Bad Times at the El Royale

This review may contain spoilers. I can handle the truth.

This review may contain spoilers.

A repeated refrain about the superficial virtues of American states, delivered without passion or believability, is the skeleton key to the whole enterprise. An implausibly neat and gaudy surface disguising deep darkness. Illusions held onto well past their prime. A series of cliches peeled back to reveal what they hide. A world on fire, yes, where institutional forces of authority will not save you. But also one where speaking truth to power can rupture illusion, and one where it's never to late to seek absolution, and even if it's just a comforting lie, doing something is better than doing nothing. And, finally, a chance to start again, shedding the burdens and disguises of an ideologically corrupt past, to build something new and true. Hold on. We're coming.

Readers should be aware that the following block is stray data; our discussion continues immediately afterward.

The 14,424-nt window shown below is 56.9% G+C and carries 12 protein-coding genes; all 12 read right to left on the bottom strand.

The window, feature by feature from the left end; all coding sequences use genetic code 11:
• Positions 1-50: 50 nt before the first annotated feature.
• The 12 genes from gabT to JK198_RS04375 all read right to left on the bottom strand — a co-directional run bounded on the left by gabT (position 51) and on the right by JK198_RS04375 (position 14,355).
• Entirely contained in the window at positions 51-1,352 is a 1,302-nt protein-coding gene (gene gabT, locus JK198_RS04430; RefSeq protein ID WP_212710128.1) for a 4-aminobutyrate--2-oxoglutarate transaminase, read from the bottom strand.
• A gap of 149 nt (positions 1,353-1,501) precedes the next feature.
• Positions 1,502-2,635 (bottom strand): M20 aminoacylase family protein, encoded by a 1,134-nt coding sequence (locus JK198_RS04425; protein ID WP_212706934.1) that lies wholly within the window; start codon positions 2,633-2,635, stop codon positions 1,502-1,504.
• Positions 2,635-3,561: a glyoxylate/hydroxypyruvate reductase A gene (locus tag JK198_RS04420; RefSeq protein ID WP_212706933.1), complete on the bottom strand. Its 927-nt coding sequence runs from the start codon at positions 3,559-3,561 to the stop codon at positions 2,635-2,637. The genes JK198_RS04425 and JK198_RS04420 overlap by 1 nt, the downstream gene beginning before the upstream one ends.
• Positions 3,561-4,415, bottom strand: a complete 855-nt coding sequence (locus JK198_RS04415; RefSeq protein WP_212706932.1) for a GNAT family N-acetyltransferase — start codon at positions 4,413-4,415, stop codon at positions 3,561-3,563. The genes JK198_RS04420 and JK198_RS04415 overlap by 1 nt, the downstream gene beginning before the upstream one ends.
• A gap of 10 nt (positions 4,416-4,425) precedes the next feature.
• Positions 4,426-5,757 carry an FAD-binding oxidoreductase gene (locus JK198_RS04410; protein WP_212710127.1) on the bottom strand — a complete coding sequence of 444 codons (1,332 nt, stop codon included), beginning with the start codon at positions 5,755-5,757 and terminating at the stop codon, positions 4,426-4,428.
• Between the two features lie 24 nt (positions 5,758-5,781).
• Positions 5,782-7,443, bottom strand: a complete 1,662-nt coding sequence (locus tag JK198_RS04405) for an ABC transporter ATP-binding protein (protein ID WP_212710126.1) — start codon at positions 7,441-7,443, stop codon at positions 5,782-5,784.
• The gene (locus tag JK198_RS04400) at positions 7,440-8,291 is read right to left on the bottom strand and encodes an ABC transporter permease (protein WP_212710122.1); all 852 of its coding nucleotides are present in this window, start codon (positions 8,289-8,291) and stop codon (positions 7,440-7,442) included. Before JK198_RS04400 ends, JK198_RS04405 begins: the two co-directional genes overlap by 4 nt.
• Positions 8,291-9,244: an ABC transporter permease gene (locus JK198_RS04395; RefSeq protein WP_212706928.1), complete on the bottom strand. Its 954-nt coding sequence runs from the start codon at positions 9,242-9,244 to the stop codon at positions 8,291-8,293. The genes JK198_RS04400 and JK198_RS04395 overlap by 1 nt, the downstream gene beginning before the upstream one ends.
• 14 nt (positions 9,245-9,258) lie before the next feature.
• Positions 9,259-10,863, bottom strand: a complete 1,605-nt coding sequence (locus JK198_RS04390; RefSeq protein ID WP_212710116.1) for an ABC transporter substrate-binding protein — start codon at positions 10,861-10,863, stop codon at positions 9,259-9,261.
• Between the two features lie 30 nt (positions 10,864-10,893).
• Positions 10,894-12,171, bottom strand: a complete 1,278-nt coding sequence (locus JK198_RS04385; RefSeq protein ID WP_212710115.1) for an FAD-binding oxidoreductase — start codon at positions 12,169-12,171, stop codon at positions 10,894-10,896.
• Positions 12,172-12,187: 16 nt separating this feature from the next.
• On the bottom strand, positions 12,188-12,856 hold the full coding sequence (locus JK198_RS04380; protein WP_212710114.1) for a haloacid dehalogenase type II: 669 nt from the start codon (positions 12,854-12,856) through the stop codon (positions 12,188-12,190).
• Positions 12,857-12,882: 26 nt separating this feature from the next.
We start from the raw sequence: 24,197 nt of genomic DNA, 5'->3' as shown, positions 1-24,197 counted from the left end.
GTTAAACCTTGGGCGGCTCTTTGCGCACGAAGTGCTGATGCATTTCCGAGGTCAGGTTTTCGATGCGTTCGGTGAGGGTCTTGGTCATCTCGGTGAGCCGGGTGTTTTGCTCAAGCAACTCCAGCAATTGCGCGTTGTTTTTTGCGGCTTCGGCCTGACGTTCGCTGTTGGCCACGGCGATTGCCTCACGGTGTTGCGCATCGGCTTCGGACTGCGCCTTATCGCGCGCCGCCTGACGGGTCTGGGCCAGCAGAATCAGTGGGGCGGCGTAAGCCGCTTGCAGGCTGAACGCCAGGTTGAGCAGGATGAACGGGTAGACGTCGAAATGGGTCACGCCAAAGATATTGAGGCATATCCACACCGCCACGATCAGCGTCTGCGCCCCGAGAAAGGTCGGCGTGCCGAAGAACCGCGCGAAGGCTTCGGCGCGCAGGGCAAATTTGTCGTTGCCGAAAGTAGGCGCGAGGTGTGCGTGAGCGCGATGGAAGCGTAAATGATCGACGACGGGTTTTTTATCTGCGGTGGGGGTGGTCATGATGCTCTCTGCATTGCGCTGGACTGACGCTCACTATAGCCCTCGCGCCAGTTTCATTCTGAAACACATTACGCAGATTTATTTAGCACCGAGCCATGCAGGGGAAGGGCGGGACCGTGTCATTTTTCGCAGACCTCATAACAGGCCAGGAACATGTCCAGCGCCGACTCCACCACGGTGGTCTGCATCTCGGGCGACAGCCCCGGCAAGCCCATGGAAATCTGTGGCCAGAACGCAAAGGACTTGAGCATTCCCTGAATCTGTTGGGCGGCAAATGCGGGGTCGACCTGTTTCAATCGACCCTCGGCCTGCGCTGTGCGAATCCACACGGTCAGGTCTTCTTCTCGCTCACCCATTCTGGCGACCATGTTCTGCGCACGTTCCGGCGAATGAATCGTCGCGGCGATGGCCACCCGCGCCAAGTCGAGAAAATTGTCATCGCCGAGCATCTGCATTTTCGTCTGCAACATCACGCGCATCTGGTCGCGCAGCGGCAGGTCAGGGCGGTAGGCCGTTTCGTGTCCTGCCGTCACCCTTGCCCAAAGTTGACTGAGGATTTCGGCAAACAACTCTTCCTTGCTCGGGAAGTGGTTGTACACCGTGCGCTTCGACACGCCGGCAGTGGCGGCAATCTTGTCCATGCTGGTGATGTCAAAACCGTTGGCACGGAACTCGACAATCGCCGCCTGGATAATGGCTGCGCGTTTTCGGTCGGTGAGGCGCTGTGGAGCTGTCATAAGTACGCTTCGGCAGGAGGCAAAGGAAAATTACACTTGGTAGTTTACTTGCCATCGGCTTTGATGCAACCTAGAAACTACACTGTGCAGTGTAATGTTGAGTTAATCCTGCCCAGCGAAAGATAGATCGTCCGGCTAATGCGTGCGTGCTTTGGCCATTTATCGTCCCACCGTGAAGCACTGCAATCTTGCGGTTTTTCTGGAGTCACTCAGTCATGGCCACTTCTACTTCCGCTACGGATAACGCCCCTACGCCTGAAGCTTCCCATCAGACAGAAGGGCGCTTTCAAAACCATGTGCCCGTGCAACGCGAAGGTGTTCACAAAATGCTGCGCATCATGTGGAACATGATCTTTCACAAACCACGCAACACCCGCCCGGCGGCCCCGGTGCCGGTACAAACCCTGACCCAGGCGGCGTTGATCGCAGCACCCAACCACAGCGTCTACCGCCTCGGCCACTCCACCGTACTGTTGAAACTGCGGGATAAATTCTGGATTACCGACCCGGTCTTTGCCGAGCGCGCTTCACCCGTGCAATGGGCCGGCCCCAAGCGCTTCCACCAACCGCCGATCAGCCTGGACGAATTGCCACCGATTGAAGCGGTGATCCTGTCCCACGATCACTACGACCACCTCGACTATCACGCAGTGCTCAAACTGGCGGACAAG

Reviewing properly on RNZ tomorrow night, as best as I can, but one thing I won't be able to explain is how Dolores's choice not to wear a wig in the final scene destroyed me, something that wouldn't have registered if I hadn't been reading around Viola Davis's use of her natural hair in WIDOWS.